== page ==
“This also gives us the ability to take LNG shipments from anywhere; they don’t have to be one of our tankers,” Cutler said. “Our base case for a project bringing in the equivalent of 400 MMcf/d would require one regasification vessel; it would take about five days to discharge the LNG. When demand became greater we could double our supplies and add a second regasification vessel and subsea buoy. This gives us a lot of flexibility to add a lot of volume without huge additional investment.”

At this point, Woodside’s local marketing arm is talking to prospective buyers in California. “We’re trying to get an understanding of what services would be of use to them, what they are prepared to pay for those services, what their future needs will be, and then when we move to a point where we get focused on the needs and price we will focus on making the commercial arrangements needed to be put in place to get the permitting done (U.S. Coast Guard and City of Los Angeles),” Cutler said. “The state waters in which this project would flow through are under the jurisdiction of the city.”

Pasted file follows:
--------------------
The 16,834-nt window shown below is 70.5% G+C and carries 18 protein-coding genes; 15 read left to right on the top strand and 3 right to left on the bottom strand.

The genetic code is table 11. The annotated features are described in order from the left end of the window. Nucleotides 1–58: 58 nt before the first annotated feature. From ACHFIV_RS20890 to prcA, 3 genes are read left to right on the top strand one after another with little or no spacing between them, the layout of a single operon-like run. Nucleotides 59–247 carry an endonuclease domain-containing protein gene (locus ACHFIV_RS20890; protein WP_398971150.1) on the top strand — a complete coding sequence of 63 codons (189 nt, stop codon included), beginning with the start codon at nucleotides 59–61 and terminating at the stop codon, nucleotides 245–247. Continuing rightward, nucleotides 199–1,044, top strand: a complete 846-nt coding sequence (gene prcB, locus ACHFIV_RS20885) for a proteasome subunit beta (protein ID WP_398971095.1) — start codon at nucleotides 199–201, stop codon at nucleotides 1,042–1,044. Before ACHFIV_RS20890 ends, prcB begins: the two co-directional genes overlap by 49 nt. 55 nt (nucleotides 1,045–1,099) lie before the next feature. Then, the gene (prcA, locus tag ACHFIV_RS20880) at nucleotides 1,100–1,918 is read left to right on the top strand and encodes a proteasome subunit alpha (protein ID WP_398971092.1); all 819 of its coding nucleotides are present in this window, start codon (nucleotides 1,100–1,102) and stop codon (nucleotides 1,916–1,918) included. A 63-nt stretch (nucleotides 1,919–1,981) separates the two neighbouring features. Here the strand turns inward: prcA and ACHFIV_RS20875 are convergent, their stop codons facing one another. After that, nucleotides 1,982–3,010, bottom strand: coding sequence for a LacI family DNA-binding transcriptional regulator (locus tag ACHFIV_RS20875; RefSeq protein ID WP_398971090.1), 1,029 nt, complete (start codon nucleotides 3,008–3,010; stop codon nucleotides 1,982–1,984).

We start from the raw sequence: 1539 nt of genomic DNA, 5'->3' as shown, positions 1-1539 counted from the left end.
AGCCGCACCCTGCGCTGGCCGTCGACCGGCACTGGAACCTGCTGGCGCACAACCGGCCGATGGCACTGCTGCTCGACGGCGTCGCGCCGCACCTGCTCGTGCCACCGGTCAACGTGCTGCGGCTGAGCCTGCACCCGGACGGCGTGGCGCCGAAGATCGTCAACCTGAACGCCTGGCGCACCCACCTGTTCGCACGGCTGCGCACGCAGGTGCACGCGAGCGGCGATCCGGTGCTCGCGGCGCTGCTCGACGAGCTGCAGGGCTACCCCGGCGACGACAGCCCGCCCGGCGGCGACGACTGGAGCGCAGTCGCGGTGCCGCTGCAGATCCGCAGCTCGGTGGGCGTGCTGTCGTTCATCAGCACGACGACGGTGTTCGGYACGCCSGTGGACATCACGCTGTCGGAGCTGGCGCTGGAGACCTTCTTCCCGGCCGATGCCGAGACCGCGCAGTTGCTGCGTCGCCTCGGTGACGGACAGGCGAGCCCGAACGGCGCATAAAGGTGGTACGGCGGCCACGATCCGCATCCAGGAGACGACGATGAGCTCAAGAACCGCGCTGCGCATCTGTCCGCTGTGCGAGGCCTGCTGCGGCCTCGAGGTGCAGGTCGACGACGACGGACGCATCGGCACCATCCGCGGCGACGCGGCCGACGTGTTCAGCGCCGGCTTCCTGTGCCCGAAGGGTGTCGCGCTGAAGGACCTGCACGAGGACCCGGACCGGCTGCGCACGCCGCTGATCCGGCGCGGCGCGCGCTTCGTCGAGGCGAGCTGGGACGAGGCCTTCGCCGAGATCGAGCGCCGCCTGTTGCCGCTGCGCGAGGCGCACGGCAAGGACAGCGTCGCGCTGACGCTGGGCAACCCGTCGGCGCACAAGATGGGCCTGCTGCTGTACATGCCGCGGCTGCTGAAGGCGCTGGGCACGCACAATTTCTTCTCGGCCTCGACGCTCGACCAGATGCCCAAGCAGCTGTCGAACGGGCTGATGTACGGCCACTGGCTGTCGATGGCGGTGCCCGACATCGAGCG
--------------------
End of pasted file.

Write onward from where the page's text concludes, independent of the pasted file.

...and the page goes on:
“Another question we get is why the undersea pipeline is not a straight line, and that is because of the underwater topography, which is a series of canyons, so we want to avoid very steep topography and canyons wherever we can, and we tried to avoid the main shipping lanes running parallel with the shore (10 to 15 miles offshore). We’re in about 3,000-foot water depths.”

Cutler is careful not to call the special regasification ships “mobile LNG terminals” because they can be moved to wherever the action is longer term. She said if California “is able to solve renewables and conservation questions so it doesn’t need natural gas in the future, we can take our ships and go elsewhere.”

Woodside owns and produces reserves in the Gulf of Mexico. That is its principal North American play currently; it has nothing on the West Coast except the Ocean Way LNG proposals, said Cutler, adding that her company is not in the natural gas pipeline or storage business. Similarly, Woodside has no intention at this point in seeking partners for its LNG project, she said.

“We’re trying to find flexible markets to underpin commercialization of our own project,” Cutler said.